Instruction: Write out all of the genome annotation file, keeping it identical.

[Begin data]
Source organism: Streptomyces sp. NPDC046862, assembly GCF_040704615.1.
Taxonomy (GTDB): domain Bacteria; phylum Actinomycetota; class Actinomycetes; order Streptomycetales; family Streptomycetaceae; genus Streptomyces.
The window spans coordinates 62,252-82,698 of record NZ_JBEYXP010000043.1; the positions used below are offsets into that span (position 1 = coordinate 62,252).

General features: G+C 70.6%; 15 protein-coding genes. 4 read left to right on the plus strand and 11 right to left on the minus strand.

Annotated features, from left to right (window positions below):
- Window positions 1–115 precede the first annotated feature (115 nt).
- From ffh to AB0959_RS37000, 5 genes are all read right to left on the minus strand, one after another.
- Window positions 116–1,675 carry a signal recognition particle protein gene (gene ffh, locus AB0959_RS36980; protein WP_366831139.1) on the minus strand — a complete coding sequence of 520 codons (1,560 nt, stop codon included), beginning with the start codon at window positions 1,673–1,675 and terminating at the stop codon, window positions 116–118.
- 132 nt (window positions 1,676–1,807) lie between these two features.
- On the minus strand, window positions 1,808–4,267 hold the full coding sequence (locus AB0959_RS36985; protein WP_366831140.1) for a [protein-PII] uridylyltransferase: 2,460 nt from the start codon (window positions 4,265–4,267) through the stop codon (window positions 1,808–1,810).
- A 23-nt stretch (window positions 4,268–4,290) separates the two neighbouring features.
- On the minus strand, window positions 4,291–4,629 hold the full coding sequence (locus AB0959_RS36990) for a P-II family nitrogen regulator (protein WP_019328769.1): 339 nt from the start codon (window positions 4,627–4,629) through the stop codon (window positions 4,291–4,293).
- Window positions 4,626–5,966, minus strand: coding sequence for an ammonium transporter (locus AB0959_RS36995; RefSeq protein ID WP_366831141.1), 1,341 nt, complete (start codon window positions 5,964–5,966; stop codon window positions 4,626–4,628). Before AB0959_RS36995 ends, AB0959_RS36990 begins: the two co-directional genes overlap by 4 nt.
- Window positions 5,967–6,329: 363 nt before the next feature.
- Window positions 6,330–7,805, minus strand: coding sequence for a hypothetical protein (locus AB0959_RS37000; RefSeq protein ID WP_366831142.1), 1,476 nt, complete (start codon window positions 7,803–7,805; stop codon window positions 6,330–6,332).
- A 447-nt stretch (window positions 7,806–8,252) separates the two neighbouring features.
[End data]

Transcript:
Source organism: Streptomyces sp. NPDC046862, assembly GCF_040704615.1.
Taxonomy (GTDB): domain Bacteria; phylum Actinomycetota; class Actinomycetes; order Streptomycetales; family Streptomycetaceae; genus Streptomyces.
The window spans coordinates 62,252-82,698 of record NZ_JBEYXP010000043.1; the positions used below are offsets into that span (position 1 = coordinate 62,252).

General features: G+C 70.6%; 15 protein-coding genes. 4 read left to right on the plus strand and 11 right to left on the minus strand.

Annotated features, from left to right (window positions below):
- Window positions 1–115 precede the first annotated feature (115 nt).
- From ffh to AB0959_RS37000, 5 genes are all read right to left on the minus strand, one after another.
- Window positions 116–1,675 carry a signal recognition particle protein gene (gene ffh, locus AB0959_RS36980; protein WP_366831139.1) on the minus strand — a complete coding sequence of 520 codons (1,560 nt, stop codon included), beginning with the start codon at window positions 1,673–1,675 and terminating at the stop codon, window positions 116–118.
- 132 nt (window positions 1,676–1,807) lie between these two features.
- On the minus strand, window positions 1,808–4,267 hold the full coding sequence (locus AB0959_RS36985; protein WP_366831140.1) for a [protein-PII] uridylyltransferase: 2,460 nt from the start codon (window positions 4,265–4,267) through the stop codon (window positions 1,808–1,810).
- A 23-nt stretch (window positions 4,268–4,290) separates the two neighbouring features.
- On the minus strand, window positions 4,291–4,629 hold the full coding sequence (locus AB0959_RS36990) for a P-II family nitrogen regulator (protein WP_019328769.1): 339 nt from the start codon (window positions 4,627–4,629) through the stop codon (window positions 4,291–4,293).
- Window positions 4,626–5,966, minus strand: coding sequence for an ammonium transporter (locus AB0959_RS36995; RefSeq protein ID WP_366831141.1), 1,341 nt, complete (start codon window positions 5,964–5,966; stop codon window positions 4,626–4,628). Before AB0959_RS36995 ends, AB0959_RS36990 begins: the two co-directional genes overlap by 4 nt.
- Window positions 5,967–6,329: 363 nt before the next feature.
- Window positions 6,330–7,805, minus strand: coding sequence for a hypothetical protein (locus AB0959_RS37000; RefSeq protein ID WP_366831142.1), 1,476 nt, complete (start codon window positions 7,803–7,805; stop codon window positions 6,330–6,332).
- A 447-nt stretch (window positions 7,806–8,252) separates the two neighbouring features.